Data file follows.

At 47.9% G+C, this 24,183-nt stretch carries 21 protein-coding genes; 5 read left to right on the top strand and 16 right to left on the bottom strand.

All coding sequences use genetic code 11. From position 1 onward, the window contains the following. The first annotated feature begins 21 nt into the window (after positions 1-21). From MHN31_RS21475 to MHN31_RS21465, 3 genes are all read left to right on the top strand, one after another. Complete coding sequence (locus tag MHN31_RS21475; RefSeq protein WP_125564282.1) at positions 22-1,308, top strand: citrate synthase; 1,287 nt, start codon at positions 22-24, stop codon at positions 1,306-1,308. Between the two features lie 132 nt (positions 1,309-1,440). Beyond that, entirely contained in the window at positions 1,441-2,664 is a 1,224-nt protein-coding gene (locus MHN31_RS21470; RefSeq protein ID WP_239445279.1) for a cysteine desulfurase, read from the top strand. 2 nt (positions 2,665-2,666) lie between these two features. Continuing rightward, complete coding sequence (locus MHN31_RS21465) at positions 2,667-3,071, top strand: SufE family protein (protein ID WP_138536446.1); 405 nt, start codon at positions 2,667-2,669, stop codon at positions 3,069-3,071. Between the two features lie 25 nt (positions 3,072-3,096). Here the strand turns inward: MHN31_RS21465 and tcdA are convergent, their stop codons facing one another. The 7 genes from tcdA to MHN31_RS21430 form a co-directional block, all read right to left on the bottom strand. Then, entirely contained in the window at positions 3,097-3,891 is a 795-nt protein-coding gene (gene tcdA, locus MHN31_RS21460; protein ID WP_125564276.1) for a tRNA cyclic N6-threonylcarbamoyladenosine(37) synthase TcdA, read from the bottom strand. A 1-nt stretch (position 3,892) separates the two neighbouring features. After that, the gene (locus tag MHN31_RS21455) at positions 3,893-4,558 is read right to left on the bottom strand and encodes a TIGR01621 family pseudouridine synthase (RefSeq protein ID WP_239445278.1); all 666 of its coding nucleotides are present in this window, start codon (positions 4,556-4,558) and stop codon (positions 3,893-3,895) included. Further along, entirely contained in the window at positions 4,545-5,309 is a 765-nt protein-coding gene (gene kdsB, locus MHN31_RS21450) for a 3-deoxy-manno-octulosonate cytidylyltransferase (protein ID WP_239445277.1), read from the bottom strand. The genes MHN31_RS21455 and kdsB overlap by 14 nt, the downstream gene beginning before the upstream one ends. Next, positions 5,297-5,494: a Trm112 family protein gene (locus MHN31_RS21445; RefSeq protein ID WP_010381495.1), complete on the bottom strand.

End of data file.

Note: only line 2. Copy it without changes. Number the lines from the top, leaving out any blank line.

All coding sequences use genetic code 11. From position 1 onward, the window contains the following. The first annotated feature begins 21 nt into the window (after positions 1-21). From MHN31_RS21475 to MHN31_RS21465, 3 genes are all read left to right on the top strand, one after another. Complete coding sequence (locus tag MHN31_RS21475; RefSeq protein WP_125564282.1) at positions 22-1,308, top strand: citrate synthase; 1,287 nt, start codon at positions 22-24, stop codon at positions 1,306-1,308. Between the two features lie 132 nt (positions 1,309-1,440). Beyond that, entirely contained in the window at positions 1,441-2,664 is a 1,224-nt protein-coding gene (locus MHN31_RS21470; RefSeq protein ID WP_239445279.1) for a cysteine desulfurase, read from the top strand. 2 nt (positions 2,665-2,666) lie between these two features. Continuing rightward, complete coding sequence (locus MHN31_RS21465) at positions 2,667-3,071, top strand: SufE family protein (protein ID WP_138536446.1); 405 nt, start codon at positions 2,667-2,669, stop codon at positions 3,069-3,071. Between the two features lie 25 nt (positions 3,072-3,096). Here the strand turns inward: MHN31_RS21465 and tcdA are convergent, their stop codons facing one another. The 7 genes from tcdA to MHN31_RS21430 form a co-directional block, all read right to left on the bottom strand. Then, entirely contained in the window at positions 3,097-3,891 is a 795-nt protein-coding gene (gene tcdA, locus MHN31_RS21460; protein ID WP_125564276.1) for a tRNA cyclic N6-threonylcarbamoyladenosine(37) synthase TcdA, read from the bottom strand. A 1-nt stretch (position 3,892) separates the two neighbouring features. After that, the gene (locus tag MHN31_RS21455) at positions 3,893-4,558 is read right to left on the bottom strand and encodes a TIGR01621 family pseudouridine synthase (RefSeq protein ID WP_239445278.1); all 666 of its coding nucleotides are present in this window, start codon (positions 4,556-4,558) and stop codon (positions 3,893-3,895) included. Further along, entirely contained in the window at positions 4,545-5,309 is a 765-nt protein-coding gene (gene kdsB, locus MHN31_RS21450) for a 3-deoxy-manno-octulosonate cytidylyltransferase (protein ID WP_239445277.1), read from the bottom strand. The genes MHN31_RS21455 and kdsB overlap by 14 nt, the downstream gene beginning before the upstream one ends. Next, positions 5,297-5,494: a Trm112 family protein gene (locus MHN31_RS21445; RefSeq protein ID WP_010381495.1), complete on the bottom strand.